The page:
Those looking for some solitude and natural beauty should head down the coast another hour from Hua Hin to one of Thailand’s best-kept secrets: Khao Sam Roi Yod National Parkby Dave Stamboulis
Bangkokians escape the bustle of the capital for Hua Hin. But for some, even the seaside town is a bit too frantic on the weekends, and so those in-the-know who are looking for some solitude and the beauty of nature should head down the coast for another hour – to one of Thailand’s best-kept secrets: Khao Sam Roi Yod National Park.
it just off the Gulf of Thailand, and is home to a variety of attractions from sandy beaches to mountain trails, abundant birdlife, and perhaps the most fascinating cave in Thailand.
The park is famed among ornithologists, due to its position on an East Asian-Australian flyway for migrating birds. Between November and March, over 300 species of birds, many of them migrating from Siberia and Europe, stopover in the mudflats and marshes of Sam Roi Yod. Other wildlife can also be spotted in the park. There are serow (a type of goat-like antelopes) up on the limestone crags, plenty of dusky langurs, and long-tailed macaques, which roam about in the forest and around the park headquarters and campsites. Additionally, Irrawaddy dolphins can occasionally be seen off the coast.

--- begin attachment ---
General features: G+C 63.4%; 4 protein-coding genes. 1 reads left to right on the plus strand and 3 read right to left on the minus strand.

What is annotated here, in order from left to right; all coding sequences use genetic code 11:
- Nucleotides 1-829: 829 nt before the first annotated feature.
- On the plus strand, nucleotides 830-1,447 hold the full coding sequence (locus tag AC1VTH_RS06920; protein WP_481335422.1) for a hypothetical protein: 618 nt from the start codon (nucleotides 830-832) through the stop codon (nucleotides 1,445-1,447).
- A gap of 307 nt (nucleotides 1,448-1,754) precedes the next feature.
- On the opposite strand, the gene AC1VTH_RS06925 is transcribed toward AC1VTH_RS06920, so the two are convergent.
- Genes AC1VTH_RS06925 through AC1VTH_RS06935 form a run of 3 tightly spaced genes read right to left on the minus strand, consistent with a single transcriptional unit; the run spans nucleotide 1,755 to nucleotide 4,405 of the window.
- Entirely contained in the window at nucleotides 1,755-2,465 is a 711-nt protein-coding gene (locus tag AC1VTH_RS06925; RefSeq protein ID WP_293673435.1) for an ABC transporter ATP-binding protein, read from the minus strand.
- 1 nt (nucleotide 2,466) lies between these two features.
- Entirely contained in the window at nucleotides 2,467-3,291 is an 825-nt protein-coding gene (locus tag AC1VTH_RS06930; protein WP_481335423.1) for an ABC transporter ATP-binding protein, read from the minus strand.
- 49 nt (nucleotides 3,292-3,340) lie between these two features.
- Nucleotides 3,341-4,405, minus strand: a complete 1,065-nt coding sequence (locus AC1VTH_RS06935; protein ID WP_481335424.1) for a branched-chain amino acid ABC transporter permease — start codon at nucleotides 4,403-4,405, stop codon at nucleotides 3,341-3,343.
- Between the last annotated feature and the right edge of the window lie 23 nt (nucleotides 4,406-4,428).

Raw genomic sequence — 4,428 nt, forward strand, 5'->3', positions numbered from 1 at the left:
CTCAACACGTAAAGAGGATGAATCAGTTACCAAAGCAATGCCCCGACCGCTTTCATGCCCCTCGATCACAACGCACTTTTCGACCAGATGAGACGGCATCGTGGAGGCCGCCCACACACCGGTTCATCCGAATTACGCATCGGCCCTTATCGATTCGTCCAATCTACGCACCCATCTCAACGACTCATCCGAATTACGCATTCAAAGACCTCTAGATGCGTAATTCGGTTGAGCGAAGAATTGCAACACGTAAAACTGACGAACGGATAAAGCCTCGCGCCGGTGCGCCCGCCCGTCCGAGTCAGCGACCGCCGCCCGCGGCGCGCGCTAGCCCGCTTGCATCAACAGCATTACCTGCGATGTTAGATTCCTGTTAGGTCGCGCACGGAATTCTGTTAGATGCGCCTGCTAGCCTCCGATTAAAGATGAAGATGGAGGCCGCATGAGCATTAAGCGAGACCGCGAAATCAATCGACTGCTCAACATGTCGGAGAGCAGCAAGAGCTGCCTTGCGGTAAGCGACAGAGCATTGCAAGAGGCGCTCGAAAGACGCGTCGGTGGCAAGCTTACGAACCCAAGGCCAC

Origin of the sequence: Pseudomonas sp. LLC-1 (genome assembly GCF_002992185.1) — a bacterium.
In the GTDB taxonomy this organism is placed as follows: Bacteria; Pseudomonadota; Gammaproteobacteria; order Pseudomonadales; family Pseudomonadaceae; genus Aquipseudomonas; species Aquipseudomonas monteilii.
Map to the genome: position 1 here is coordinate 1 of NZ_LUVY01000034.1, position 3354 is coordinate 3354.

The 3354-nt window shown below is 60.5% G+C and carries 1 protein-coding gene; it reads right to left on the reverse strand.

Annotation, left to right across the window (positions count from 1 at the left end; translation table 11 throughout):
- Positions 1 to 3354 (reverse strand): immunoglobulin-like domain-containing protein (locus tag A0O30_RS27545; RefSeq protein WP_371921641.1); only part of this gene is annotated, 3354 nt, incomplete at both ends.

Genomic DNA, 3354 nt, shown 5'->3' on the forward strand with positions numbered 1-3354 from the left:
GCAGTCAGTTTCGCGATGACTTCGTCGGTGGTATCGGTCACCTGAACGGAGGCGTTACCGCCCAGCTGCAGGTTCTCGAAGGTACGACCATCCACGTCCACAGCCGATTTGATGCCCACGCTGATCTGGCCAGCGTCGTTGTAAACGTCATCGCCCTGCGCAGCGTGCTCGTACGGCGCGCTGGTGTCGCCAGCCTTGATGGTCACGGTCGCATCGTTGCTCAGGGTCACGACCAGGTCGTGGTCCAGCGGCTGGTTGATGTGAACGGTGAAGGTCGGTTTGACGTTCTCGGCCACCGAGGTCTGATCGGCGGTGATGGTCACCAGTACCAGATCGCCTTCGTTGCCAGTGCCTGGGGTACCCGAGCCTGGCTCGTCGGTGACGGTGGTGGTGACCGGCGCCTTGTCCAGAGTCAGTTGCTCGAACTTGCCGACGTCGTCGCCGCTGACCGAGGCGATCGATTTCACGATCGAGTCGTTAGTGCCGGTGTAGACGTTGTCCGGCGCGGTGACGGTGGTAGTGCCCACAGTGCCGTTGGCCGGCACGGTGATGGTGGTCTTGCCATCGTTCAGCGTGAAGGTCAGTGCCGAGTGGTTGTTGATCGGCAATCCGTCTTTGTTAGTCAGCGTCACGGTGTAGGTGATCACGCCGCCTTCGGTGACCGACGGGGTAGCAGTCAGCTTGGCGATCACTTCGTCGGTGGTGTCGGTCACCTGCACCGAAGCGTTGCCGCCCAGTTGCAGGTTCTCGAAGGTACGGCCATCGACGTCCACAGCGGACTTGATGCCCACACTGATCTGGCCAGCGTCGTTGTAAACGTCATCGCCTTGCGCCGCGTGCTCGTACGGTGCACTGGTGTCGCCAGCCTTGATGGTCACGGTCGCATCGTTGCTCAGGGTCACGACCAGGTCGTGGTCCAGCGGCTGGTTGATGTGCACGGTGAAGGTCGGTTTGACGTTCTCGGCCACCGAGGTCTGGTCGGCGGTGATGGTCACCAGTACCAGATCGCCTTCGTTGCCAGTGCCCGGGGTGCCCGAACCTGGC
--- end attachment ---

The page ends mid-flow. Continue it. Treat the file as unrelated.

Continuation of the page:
Several caves can be explored throughout the national park, but the Phraya Nakhon Cave — probably the most photographed cave in Thailand — is the most unique. Getting to the cave involves a 20-minute climb over a mountain, from where one descends into a huge cavern. The cave is actually composed of two large sinkholes whose roofs have collapsed and, in the early morning, light filters in from the openings that creates a dramatic and surreal effect on the surroundings. The cave was named after its discoverer; a lord from Nakhon Sri Thammarat named Phraya Nakhon who wandered into it some 200 years ago, after being shipwrecked in a violent storm.
What makes the cave so interesting is that there is a giant throne pavilion with a four-gabled roof sitting in the middle of it, which is also illuminated by the fantastic light. The pavilion was constructed for the visit of King Chulalongkorn (Rama V) in 1890, and has since been visited by numerous dignitaries, including twice by King Bhumibol.
In addition to the caves and hiking trails, the park has two white sandy beaches namely Sam Phraya and Laem Sala. Laem Sala has bungalows and tents for camping along with a restaurant. Due to its location around a rocky headland, the only way the beach can be reached is via a longtail boat or a 20-minute climb over a rocky trail. Other than day trippers coming to visit the Phraya Nakhon Cave or a few local fishermen who come out with their nets early in the morning, you are likely to have the place to yourself.
For those who don’t want to camp or stay in the National Park bungalows, there are some nice seaside lodges just a 10-15 minute drive from the park’s northern end, but it’s far more atmospheric to camp along the beach itself. The park service rents out tents, as well as offers a few indoor options with some bungalows just off the beach, and there is one restaurant to ensure nobody goes hungry.
For more details, check with the park (www.dnp.go.th/parkreserve/nationalpark.asp?lg=2)